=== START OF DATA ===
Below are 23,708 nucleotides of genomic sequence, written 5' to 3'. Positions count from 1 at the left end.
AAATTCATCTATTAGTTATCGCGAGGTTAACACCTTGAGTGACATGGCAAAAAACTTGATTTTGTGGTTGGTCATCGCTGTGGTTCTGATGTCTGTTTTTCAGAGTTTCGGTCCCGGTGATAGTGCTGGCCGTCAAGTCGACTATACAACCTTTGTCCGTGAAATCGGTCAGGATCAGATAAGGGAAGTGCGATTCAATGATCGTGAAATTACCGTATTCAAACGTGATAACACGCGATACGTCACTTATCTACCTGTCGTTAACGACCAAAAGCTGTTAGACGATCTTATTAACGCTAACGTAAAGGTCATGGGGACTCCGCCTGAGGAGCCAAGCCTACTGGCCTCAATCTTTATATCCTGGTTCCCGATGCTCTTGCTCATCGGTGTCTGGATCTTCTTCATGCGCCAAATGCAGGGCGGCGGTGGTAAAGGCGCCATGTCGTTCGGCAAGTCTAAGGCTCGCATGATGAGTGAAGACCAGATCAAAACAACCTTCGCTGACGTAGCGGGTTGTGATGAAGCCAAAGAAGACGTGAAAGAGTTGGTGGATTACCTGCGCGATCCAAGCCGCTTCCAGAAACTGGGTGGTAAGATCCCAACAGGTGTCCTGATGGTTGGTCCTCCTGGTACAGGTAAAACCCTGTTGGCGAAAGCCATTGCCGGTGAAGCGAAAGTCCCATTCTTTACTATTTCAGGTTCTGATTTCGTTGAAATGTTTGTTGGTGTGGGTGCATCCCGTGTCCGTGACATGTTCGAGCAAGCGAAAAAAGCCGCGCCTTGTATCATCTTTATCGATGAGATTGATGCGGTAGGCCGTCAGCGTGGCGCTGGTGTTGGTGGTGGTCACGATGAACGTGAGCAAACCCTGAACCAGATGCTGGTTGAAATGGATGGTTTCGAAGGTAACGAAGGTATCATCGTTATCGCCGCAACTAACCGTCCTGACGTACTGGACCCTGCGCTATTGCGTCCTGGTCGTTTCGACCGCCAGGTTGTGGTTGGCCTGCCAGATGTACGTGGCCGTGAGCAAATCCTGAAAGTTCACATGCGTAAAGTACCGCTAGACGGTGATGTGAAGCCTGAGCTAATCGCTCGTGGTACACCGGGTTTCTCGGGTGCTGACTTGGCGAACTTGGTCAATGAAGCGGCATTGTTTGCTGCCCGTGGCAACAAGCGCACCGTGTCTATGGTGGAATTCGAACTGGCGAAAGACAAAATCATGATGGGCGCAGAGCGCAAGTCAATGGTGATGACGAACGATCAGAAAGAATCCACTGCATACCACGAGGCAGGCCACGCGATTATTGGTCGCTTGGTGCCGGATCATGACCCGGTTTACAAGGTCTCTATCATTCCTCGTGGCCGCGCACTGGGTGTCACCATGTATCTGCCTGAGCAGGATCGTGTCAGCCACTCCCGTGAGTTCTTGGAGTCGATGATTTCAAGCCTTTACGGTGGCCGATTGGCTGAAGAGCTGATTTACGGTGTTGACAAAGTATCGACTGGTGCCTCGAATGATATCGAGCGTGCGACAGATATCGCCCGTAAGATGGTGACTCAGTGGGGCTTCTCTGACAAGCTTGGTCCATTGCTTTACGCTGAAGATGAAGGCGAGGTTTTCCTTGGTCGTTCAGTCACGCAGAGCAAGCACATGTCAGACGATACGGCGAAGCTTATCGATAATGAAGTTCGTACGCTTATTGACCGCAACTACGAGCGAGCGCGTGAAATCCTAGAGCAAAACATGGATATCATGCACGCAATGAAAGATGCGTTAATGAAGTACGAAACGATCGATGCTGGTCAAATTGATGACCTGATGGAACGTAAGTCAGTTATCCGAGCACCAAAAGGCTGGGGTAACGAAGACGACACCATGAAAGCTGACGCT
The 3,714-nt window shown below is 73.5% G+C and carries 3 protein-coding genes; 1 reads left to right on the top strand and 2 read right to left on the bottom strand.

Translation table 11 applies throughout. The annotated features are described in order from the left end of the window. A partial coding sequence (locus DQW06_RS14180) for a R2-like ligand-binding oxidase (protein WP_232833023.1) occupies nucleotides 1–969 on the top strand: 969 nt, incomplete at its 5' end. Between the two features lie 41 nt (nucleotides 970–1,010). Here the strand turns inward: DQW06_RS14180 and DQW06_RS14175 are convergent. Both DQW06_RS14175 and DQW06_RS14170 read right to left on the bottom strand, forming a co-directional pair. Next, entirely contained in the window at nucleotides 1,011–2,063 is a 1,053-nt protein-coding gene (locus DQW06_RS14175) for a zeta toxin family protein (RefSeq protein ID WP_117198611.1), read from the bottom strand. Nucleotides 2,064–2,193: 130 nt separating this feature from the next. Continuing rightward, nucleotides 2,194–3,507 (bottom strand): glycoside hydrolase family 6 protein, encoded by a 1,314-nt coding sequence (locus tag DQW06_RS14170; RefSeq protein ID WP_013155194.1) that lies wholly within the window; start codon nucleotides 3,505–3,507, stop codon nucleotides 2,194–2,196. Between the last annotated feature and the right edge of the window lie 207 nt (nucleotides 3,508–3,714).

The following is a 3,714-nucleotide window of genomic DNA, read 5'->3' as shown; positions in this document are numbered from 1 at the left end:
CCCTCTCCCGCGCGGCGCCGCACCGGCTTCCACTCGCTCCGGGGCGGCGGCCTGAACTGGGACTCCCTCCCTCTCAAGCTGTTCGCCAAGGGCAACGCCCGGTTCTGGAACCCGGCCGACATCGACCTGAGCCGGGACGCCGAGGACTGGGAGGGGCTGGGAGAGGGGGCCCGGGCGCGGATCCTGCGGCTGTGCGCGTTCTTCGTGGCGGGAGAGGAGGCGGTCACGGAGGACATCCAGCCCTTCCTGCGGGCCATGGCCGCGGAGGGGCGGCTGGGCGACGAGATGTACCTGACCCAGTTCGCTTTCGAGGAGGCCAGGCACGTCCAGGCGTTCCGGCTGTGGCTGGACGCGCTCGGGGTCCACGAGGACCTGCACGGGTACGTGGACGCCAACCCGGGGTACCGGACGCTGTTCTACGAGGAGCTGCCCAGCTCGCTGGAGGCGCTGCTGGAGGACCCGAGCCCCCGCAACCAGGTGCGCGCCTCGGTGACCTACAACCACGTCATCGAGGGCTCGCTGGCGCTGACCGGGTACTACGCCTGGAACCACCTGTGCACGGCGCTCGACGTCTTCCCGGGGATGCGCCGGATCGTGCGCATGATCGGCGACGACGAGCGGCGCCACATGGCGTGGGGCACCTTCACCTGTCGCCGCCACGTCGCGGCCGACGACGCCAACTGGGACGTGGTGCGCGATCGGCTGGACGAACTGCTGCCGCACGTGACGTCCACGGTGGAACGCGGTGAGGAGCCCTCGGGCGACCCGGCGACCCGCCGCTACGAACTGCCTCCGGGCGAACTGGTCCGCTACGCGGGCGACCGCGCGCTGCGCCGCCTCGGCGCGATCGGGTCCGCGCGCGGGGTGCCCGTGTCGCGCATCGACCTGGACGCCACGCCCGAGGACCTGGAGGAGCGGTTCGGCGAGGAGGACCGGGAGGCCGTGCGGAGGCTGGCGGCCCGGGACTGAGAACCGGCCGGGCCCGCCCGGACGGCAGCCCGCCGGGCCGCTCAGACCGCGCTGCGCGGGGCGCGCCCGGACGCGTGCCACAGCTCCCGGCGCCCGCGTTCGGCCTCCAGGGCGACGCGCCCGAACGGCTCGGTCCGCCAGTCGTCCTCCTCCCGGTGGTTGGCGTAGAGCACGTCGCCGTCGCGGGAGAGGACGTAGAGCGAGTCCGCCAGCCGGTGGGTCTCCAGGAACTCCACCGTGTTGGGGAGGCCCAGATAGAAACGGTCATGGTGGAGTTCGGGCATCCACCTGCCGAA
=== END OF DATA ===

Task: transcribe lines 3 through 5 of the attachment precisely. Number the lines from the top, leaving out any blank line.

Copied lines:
The 3,714-nt window shown below is 73.5% G+C and carries 3 protein-coding genes; 1 reads left to right on the top strand and 2 read right to left on the bottom strand.

Translation table 11 applies throughout. The annotated features are described in order from the left end of the window. A partial coding sequence (locus DQW06_RS14180) for a R2-like ligand-binding oxidase (protein WP_232833023.1) occupies nucleotides 1–969 on the top strand: 969 nt, incomplete at its 5' end. Between the two features lie 41 nt (nucleotides 970–1,010). Here the strand turns inward: DQW06_RS14180 and DQW06_RS14175 are convergent. Both DQW06_RS14175 and DQW06_RS14170 read right to left on the bottom strand, forming a co-directional pair. Next, entirely contained in the window at nucleotides 1,011–2,063 is a 1,053-nt protein-coding gene (locus DQW06_RS14175) for a zeta toxin family protein (RefSeq protein ID WP_117198611.1), read from the bottom strand. Nucleotides 2,064–2,193: 130 nt separating this feature from the next. Continuing rightward, nucleotides 2,194–3,507 (bottom strand): glycoside hydrolase family 6 protein, encoded by a 1,314-nt coding sequence (locus tag DQW06_RS14170; RefSeq protein ID WP_013155194.1) that lies wholly within the window; start codon nucleotides 3,505–3,507, stop codon nucleotides 2,194–2,196. Between the last annotated feature and the right edge of the window lie 207 nt (nucleotides 3,508–3,714).

The following is a 3,714-nucleotide window of genomic DNA, read 5'->3' as shown; positions in this document are numbered from 1 at the left end: